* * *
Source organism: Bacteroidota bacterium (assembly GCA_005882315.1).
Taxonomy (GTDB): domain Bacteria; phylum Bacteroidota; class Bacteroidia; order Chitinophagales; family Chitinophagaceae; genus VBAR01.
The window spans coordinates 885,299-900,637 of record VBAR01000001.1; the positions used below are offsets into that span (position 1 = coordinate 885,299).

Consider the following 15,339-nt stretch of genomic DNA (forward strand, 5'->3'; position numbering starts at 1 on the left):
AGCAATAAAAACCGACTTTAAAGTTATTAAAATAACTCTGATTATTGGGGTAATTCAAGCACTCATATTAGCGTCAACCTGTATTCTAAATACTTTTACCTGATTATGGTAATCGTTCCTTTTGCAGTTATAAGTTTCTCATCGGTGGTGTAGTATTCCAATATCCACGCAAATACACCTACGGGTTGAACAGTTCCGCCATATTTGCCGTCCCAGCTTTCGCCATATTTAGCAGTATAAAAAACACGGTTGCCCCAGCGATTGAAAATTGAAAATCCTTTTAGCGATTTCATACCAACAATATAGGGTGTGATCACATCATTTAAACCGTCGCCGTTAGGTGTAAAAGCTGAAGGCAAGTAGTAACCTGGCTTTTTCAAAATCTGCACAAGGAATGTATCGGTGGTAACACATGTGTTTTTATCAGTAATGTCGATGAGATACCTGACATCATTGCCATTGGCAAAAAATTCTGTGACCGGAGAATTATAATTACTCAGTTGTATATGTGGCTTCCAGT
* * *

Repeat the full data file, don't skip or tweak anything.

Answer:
Source organism: Bacteroidota bacterium (assembly GCA_005882315.1).
Taxonomy (GTDB): domain Bacteria; phylum Bacteroidota; class Bacteroidia; order Chitinophagales; family Chitinophagaceae; genus VBAR01.
The window spans coordinates 885,299-900,637 of record VBAR01000001.1; the positions used below are offsets into that span (position 1 = coordinate 885,299).

Consider the following 15,339-nt stretch of genomic DNA (forward strand, 5'->3'; position numbering starts at 1 on the left):
AGCAATAAAAACCGACTTTAAAGTTATTAAAATAACTCTGATTATTGGGGTAATTCAAGCACTCATATTAGCGTCAACCTGTATTCTAAATACTTTTACCTGATTATGGTAATCGTTCCTTTTGCAGTTATAAGTTTCTCATCGGTGGTGTAGTATTCCAATATCCACGCAAATACACCTACGGGTTGAACAGTTCCGCCATATTTGCCGTCCCAGCTTTCGCCATATTTAGCAGTATAAAAAACACGGTTGCCCCAGCGATTGAAAATTGAAAATCCTTTTAGCGATTTCATACCAACAATATAGGGTGTGATCACATCATTTAAACCGTCGCCGTTAGGTGTAAAAGCTGAAGGCAAGTAGTAACCTGGCTTTTTCAAAATCTGCACAAGGAATGTATCGGTGGTAACACATGTGTTTTTATCAGTAATGTCGATGAGATACCTGACATCATTGCCATTGGCAAAAAATTCTGTGACCGGAGAATTATAATTACTCAGTTGTATATGTGGCTTCCAGT